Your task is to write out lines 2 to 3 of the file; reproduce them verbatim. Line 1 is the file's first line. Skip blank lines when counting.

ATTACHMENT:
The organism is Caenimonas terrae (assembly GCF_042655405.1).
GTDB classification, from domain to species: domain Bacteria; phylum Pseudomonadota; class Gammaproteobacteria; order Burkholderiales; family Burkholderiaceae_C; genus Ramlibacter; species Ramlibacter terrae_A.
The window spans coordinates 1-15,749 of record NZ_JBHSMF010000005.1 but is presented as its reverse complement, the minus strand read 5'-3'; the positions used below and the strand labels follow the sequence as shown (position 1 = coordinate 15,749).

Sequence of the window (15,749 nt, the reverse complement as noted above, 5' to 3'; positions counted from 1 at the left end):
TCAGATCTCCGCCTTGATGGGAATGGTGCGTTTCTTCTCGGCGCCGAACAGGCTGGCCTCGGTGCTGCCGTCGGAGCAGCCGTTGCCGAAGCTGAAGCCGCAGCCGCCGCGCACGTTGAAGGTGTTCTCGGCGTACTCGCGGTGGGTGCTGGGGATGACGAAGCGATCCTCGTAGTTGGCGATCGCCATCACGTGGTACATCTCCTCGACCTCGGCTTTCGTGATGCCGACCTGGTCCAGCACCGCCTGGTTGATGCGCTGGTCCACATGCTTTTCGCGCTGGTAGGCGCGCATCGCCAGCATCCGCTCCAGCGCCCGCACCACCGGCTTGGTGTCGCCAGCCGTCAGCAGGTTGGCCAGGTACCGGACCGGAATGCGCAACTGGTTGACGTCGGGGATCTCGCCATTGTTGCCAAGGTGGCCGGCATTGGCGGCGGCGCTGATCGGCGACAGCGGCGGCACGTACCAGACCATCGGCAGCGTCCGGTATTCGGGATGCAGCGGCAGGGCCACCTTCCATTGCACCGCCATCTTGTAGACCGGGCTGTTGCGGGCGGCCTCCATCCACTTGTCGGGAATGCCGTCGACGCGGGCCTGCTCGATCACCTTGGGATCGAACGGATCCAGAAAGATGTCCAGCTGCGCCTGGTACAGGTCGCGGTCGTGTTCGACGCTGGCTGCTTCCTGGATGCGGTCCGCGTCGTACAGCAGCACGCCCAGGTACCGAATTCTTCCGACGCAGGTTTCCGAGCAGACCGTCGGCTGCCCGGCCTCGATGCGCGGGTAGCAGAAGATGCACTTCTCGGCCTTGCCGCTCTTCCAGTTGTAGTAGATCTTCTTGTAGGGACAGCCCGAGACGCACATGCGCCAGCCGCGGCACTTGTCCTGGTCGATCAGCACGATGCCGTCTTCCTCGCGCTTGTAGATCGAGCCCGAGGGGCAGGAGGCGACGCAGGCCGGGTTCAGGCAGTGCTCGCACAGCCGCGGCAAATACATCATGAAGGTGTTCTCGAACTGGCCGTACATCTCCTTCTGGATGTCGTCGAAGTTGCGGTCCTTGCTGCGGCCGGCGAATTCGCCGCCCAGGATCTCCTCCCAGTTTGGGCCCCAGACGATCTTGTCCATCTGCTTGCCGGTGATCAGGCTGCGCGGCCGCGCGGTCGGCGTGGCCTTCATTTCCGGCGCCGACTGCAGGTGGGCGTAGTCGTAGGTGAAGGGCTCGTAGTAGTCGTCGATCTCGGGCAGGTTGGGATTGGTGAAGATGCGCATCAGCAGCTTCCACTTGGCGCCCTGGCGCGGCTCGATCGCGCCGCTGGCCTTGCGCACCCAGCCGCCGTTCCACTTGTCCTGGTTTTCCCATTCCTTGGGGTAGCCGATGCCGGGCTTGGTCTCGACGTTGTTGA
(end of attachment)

GTDB classification, from domain to species: domain Bacteria; phylum Pseudomonadota; class Gammaproteobacteria; order Burkholderiales; family Burkholderiaceae_C; genus Ramlibacter; species Ramlibacter terrae_A.
The window spans coordinates 1-15,749 of record NZ_JBHSMF010000005.1 but is presented as its reverse complement, the minus strand read 5'-3'; the positions used below and the strand labels follow the sequence as shown (position 1 = coordinate 15,749).